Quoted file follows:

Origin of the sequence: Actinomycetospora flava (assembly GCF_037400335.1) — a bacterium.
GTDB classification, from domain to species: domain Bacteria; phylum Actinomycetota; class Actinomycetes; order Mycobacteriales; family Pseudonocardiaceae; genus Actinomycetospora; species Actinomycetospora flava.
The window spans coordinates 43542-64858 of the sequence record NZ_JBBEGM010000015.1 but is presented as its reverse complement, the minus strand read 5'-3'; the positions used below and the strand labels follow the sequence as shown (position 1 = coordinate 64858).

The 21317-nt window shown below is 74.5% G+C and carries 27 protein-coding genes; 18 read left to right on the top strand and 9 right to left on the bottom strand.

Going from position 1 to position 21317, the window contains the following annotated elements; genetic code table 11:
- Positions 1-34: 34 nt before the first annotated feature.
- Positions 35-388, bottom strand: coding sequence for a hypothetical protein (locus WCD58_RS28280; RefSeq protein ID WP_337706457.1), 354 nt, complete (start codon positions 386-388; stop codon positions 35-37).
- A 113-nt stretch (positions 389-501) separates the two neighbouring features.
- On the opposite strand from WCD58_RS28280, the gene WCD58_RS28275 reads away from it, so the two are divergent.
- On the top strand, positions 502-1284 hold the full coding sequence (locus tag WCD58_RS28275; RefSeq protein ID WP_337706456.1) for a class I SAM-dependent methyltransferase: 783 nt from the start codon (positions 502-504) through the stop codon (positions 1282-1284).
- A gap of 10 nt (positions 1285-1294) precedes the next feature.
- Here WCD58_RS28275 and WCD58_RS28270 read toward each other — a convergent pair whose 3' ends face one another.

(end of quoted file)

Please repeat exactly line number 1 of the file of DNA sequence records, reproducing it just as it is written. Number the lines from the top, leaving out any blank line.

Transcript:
Origin of the sequence: Actinomycetospora flava (assembly GCF_037400335.1) — a bacterium.